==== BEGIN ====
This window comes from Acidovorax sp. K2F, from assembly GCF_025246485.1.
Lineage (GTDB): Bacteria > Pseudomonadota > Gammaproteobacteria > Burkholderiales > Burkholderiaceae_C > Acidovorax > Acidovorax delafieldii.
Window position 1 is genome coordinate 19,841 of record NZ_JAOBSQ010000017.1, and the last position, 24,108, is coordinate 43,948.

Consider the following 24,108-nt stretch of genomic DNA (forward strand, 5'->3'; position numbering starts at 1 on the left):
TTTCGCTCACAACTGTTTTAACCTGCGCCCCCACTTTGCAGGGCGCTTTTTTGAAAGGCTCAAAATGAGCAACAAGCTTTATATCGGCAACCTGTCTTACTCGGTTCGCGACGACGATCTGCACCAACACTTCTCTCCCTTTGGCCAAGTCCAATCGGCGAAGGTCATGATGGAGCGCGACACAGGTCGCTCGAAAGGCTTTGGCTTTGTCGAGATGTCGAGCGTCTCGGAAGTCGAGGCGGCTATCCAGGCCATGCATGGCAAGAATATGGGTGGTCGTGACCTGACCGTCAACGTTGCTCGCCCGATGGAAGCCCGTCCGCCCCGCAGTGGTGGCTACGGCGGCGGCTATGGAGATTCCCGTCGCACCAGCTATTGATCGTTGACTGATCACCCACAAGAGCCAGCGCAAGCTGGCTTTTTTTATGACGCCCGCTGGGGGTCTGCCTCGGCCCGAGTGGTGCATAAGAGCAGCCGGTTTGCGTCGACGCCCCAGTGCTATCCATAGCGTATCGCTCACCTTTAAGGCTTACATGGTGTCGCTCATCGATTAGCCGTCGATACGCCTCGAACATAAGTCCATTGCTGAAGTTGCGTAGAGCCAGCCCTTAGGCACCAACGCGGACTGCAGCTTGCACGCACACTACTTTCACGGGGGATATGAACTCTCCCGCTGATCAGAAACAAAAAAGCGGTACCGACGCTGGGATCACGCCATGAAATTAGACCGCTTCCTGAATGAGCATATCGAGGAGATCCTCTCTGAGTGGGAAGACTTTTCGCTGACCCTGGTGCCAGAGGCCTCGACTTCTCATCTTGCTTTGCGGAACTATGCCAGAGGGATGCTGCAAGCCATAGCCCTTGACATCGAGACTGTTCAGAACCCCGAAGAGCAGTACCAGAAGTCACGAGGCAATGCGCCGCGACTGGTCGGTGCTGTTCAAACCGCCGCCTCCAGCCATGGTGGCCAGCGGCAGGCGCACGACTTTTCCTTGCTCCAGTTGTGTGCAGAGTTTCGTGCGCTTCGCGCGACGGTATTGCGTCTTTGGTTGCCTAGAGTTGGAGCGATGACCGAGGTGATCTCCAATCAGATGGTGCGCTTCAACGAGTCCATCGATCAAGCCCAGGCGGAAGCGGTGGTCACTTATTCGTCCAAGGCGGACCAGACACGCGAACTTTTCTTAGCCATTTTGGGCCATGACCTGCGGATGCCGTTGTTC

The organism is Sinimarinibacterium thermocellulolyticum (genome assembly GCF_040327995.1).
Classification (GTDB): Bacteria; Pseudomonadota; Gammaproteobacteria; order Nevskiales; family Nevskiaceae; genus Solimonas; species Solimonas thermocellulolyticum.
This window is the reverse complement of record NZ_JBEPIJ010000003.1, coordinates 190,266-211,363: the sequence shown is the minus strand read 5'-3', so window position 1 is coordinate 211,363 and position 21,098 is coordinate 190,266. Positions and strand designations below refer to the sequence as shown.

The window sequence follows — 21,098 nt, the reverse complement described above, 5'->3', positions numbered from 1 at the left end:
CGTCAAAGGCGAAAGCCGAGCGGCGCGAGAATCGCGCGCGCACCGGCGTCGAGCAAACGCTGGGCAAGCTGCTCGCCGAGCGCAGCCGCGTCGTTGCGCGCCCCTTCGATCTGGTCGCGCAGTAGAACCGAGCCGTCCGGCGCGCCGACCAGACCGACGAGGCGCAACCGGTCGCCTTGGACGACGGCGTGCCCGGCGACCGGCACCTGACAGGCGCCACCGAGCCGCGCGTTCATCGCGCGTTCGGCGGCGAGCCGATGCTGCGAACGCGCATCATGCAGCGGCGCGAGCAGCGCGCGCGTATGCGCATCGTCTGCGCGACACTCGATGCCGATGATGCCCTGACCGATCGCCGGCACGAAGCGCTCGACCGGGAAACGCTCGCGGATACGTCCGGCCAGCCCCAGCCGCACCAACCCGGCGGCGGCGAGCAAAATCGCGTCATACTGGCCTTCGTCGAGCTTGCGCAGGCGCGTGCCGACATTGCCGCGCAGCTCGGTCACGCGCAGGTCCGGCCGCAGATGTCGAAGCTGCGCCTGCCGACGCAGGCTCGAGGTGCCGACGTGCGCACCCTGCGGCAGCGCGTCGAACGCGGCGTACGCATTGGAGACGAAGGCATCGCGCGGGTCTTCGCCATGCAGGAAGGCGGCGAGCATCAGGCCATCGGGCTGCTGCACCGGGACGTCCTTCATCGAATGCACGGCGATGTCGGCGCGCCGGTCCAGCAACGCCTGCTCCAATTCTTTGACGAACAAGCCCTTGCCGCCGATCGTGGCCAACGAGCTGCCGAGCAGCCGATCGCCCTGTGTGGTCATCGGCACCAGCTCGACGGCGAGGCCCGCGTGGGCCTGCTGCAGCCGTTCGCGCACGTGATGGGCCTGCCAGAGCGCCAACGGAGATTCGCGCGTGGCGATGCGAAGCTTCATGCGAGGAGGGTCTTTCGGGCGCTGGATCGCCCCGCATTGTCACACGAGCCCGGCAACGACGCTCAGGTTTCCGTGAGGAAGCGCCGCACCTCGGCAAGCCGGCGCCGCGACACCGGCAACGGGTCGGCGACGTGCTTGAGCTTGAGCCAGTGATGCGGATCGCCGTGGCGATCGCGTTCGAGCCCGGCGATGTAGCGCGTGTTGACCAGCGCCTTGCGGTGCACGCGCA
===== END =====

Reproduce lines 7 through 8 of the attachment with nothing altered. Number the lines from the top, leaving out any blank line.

Classification (GTDB): Bacteria; Pseudomonadota; Gammaproteobacteria; order Nevskiales; family Nevskiaceae; genus Solimonas; species Solimonas thermocellulolyticum.
This window is the reverse complement of record NZ_JBEPIJ010000003.1, coordinates 190,266-211,363: the sequence shown is the minus strand read 5'-3', so window position 1 is coordinate 211,363 and position 21,098 is coordinate 190,266. Positions and strand designations below refer to the sequence as shown.